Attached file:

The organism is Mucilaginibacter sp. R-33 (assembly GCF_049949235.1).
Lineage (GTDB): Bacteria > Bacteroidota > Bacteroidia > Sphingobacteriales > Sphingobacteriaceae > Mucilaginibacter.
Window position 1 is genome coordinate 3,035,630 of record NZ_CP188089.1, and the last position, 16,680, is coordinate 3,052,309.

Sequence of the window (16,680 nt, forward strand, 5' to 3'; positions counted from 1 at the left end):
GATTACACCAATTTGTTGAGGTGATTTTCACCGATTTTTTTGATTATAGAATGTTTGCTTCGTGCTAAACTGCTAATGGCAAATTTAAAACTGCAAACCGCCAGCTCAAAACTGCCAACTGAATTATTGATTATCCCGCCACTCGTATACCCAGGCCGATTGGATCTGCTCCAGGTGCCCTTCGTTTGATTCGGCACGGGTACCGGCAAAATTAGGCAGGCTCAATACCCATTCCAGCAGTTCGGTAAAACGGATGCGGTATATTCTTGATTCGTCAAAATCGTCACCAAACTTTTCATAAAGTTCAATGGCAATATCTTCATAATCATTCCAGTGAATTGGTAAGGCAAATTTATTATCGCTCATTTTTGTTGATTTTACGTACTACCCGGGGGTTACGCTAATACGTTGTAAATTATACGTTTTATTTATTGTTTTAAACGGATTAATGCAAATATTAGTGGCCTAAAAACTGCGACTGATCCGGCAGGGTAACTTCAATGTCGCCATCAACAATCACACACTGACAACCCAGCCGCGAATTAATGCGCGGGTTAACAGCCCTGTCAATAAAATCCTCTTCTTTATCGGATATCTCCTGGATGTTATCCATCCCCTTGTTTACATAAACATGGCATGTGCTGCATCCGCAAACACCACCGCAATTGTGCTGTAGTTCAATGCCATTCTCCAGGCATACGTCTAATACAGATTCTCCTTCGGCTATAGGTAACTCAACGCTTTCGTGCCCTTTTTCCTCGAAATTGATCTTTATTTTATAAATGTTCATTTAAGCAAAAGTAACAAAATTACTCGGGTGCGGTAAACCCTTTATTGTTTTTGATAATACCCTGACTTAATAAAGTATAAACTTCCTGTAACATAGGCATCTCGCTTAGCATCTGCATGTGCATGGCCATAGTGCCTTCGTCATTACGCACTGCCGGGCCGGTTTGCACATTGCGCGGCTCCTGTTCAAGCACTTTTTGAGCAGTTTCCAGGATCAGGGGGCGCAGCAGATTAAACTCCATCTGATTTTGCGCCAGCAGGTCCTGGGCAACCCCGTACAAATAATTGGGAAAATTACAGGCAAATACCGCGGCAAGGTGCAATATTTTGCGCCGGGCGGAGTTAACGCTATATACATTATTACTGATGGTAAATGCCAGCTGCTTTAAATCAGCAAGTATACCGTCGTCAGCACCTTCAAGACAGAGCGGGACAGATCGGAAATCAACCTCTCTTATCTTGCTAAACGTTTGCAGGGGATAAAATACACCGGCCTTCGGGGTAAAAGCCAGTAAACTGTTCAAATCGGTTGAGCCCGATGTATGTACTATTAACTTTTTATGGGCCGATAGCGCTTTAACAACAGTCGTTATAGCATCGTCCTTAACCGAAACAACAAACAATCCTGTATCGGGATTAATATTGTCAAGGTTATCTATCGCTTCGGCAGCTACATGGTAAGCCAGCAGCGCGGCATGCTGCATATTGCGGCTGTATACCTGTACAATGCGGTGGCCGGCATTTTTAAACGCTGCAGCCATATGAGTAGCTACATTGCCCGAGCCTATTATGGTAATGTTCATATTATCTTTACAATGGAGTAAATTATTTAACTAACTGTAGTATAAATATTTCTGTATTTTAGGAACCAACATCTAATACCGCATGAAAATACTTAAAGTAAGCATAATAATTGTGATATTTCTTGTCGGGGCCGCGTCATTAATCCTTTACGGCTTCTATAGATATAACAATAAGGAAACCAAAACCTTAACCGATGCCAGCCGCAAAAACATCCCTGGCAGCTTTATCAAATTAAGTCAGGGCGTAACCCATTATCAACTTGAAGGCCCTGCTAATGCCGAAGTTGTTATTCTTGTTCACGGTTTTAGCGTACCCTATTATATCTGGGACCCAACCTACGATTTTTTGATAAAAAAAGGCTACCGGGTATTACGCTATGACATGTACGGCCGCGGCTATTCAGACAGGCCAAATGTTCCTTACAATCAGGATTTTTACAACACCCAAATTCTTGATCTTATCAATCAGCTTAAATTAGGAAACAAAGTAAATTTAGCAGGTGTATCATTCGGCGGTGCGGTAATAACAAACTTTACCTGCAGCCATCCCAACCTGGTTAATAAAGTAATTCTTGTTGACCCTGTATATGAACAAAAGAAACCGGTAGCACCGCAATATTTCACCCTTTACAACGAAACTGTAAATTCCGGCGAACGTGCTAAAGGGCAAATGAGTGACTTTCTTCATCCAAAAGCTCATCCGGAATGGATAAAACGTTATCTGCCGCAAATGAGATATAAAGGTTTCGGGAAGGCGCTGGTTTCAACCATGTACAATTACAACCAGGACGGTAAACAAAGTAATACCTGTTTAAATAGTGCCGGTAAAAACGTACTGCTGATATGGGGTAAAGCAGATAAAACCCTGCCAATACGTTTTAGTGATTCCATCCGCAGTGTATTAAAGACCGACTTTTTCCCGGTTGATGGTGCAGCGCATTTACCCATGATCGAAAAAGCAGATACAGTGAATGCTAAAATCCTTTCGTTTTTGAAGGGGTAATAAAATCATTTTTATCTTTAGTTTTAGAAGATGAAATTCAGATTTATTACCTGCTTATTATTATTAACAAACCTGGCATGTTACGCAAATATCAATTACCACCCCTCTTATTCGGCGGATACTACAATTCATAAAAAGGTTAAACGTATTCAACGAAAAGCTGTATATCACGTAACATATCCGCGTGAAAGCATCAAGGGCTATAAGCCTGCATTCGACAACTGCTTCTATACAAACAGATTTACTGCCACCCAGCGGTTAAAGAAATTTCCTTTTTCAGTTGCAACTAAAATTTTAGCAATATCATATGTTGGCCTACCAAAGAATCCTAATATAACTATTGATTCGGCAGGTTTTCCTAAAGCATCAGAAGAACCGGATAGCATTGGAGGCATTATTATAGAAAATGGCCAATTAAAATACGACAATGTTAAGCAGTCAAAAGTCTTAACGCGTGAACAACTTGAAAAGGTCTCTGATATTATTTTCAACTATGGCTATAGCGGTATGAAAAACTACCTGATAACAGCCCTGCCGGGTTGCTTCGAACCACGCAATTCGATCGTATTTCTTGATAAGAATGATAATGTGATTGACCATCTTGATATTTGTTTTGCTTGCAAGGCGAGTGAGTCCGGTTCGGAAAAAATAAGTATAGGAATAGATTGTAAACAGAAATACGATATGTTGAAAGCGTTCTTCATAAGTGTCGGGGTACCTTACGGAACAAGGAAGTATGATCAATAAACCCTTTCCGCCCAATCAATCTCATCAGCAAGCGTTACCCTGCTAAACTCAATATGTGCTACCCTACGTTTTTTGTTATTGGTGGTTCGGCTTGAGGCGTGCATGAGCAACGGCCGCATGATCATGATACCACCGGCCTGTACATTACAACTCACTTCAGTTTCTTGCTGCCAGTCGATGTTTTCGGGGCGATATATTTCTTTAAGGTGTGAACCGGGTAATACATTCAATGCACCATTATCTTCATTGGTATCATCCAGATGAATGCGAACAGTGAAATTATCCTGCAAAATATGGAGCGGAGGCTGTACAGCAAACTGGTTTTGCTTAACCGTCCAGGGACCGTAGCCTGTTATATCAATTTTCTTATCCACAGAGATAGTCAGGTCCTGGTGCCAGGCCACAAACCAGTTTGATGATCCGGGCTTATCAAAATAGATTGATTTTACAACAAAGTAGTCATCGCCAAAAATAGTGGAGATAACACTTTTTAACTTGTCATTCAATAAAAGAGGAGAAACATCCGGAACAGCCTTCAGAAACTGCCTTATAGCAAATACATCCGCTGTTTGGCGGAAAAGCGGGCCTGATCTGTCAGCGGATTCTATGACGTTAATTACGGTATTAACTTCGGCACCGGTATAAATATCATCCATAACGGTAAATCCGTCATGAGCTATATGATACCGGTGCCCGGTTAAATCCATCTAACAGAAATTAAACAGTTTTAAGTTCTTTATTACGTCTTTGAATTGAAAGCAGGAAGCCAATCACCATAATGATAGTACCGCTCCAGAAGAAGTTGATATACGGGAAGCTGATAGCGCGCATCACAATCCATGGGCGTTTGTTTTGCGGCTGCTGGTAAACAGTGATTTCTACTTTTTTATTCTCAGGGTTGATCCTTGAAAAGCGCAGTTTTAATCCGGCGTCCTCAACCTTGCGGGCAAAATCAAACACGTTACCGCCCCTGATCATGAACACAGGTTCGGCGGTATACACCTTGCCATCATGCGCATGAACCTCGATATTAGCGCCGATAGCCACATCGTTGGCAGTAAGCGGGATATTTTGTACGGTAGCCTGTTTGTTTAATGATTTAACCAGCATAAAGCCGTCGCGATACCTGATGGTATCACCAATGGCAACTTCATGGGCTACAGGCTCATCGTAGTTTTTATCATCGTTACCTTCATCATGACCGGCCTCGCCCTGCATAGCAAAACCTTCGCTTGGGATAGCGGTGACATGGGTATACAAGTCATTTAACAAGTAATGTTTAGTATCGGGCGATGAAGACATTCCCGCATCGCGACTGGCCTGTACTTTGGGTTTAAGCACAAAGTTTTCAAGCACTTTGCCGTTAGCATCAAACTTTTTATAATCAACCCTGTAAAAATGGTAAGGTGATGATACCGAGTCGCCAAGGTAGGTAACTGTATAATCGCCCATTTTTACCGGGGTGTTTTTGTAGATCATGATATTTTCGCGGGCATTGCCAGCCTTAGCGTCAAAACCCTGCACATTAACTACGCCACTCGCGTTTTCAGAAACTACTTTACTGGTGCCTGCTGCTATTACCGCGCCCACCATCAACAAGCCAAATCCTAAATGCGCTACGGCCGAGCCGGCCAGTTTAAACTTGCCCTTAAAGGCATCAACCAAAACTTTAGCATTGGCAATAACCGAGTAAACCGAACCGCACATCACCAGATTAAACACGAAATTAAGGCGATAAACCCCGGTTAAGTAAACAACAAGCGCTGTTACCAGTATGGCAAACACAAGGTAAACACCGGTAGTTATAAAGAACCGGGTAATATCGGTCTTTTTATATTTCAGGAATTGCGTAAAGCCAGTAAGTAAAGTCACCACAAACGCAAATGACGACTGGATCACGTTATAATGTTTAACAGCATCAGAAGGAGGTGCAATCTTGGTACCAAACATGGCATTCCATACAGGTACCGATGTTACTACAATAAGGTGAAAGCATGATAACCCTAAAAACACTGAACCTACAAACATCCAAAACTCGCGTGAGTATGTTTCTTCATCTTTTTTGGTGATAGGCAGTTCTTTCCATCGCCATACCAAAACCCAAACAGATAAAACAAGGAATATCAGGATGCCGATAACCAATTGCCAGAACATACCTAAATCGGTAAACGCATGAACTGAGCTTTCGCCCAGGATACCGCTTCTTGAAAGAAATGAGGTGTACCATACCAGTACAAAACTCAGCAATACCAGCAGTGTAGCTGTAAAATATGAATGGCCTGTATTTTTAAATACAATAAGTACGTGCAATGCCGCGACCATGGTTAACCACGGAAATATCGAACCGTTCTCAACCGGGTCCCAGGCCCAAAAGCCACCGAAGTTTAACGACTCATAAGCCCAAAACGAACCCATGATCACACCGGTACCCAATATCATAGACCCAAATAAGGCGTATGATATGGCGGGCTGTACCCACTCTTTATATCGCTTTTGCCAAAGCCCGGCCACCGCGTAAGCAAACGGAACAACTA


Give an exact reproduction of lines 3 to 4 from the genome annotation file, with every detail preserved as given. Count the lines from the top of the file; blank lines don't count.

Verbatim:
Window position 1 is genome coordinate 3,035,630 of record NZ_CP188089.1, and the last position, 16,680, is coordinate 3,052,309.

Sequence of the window (16,680 nt, forward strand, 5' to 3'; positions counted from 1 at the left end):